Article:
Due process and the reform of Colombia’s Competition Law Regime

May 2019

Due process and the reform of Colombia’s Competition Law Regime By Andrés Palacios Lleras 1

  1. Judicial decisions make for excellent gossip

On April 10, 2019, Colombia’s Constitutional Court announced a decision regarding due process and the administrative investigations (“Dawn Raids”) conducted by institutions that investigate violations regarding consumer law and transnational fraud. The press release for the decision stated that the institutions in charge of conducting such investigations have to ask a judge for authorization before performing unannounced visits and seizing equipment and information that is, according to the law, subject to legal reserve.2 The full content of the decision has not been published yet, but the decision has caused considerable speculation across Colombia’s competition law community.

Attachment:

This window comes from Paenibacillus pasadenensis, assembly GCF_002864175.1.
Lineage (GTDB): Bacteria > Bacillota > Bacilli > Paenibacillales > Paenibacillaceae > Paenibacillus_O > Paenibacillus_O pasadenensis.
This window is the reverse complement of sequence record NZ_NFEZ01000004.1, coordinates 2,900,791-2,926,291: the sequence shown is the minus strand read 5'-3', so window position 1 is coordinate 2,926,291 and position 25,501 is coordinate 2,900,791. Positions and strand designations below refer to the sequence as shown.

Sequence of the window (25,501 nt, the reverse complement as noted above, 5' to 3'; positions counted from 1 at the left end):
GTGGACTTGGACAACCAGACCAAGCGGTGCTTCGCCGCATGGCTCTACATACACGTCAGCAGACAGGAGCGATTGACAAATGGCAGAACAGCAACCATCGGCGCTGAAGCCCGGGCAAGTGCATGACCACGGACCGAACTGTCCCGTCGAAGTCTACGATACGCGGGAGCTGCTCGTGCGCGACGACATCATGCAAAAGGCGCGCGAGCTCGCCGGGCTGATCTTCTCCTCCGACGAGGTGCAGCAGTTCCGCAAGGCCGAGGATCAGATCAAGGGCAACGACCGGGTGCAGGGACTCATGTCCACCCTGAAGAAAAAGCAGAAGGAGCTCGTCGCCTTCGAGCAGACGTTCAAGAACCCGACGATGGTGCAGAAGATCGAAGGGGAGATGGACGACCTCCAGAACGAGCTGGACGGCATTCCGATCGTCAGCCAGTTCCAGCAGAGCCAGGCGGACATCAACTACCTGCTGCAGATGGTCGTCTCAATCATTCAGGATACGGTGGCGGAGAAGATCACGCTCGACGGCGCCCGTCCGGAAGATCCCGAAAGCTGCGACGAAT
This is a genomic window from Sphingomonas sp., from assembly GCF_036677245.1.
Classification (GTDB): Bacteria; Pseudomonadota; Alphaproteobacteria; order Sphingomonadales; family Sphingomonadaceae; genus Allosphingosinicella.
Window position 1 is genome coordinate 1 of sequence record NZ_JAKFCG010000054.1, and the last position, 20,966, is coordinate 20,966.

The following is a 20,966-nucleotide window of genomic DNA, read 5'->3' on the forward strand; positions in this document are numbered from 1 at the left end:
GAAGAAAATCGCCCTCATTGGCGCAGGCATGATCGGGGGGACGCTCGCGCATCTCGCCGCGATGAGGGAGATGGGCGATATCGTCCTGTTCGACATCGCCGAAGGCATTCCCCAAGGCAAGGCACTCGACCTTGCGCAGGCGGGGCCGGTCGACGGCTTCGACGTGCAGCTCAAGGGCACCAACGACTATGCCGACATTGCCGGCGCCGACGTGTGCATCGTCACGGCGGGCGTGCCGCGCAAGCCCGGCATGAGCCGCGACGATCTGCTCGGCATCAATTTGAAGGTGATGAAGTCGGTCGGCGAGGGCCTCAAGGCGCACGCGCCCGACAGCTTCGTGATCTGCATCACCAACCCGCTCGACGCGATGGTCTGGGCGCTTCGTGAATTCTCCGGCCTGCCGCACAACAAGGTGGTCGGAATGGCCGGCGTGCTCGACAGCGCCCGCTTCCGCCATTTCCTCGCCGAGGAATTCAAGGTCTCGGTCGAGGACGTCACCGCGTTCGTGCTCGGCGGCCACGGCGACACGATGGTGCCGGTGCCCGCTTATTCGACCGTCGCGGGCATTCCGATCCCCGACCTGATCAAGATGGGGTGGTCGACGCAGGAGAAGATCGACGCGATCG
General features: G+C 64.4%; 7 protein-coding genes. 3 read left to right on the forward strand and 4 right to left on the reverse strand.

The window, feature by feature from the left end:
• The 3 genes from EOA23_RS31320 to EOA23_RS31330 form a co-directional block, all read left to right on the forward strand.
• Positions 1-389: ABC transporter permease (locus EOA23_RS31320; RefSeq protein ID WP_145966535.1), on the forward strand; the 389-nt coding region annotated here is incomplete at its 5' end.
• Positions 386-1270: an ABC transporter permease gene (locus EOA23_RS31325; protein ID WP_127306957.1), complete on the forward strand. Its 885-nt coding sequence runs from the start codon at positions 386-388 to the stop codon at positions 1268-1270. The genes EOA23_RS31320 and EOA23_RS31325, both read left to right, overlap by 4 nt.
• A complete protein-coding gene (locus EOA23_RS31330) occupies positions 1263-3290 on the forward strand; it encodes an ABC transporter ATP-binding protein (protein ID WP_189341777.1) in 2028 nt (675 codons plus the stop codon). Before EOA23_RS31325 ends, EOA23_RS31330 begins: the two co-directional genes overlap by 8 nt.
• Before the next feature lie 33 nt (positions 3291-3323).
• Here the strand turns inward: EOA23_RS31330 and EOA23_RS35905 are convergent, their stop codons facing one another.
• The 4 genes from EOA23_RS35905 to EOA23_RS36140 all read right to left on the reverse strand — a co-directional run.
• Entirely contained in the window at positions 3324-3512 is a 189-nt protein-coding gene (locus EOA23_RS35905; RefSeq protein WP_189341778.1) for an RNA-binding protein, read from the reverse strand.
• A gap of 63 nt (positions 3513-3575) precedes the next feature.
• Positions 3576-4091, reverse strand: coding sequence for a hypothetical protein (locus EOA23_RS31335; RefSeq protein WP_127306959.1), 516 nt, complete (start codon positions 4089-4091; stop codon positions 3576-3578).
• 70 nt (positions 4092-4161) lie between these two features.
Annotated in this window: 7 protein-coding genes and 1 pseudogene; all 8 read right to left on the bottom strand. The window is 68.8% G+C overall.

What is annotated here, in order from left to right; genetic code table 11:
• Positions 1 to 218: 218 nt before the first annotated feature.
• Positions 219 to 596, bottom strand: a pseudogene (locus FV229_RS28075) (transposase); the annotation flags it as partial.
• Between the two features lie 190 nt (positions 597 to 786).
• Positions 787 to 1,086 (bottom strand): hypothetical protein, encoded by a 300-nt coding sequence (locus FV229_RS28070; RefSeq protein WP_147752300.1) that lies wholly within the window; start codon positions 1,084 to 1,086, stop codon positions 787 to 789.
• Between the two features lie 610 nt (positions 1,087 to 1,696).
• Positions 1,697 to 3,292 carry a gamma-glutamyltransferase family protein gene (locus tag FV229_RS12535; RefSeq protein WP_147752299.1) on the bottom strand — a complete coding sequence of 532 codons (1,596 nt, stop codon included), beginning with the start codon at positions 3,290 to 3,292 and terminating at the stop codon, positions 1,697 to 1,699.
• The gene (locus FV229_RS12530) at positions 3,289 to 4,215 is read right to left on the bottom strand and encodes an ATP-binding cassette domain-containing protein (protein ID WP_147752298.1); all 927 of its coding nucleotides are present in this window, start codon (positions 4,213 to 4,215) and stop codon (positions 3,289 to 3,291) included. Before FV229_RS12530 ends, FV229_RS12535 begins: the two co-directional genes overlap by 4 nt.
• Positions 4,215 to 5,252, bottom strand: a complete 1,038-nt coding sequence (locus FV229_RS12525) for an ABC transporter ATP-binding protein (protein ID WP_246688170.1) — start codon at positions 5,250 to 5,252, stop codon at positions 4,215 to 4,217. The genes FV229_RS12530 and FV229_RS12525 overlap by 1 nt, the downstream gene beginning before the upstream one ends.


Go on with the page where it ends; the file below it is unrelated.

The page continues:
Colombian practitioners and academics have complained for years about the way the competition authority — the Superintendencia de Industria y Comercio, or “SIC” — demands access to the corporate offices of investigated parties and seizes information stored in electronic equipment. According to the prevailing interpretation of SIC’s faculties as established in the law, this institution can conduct administrative visits without any judicial oversight, and can seize information found in parties’ equipment without a judicial order. Technically, the institution is not allowed to seize the information without consent of the owners of t…


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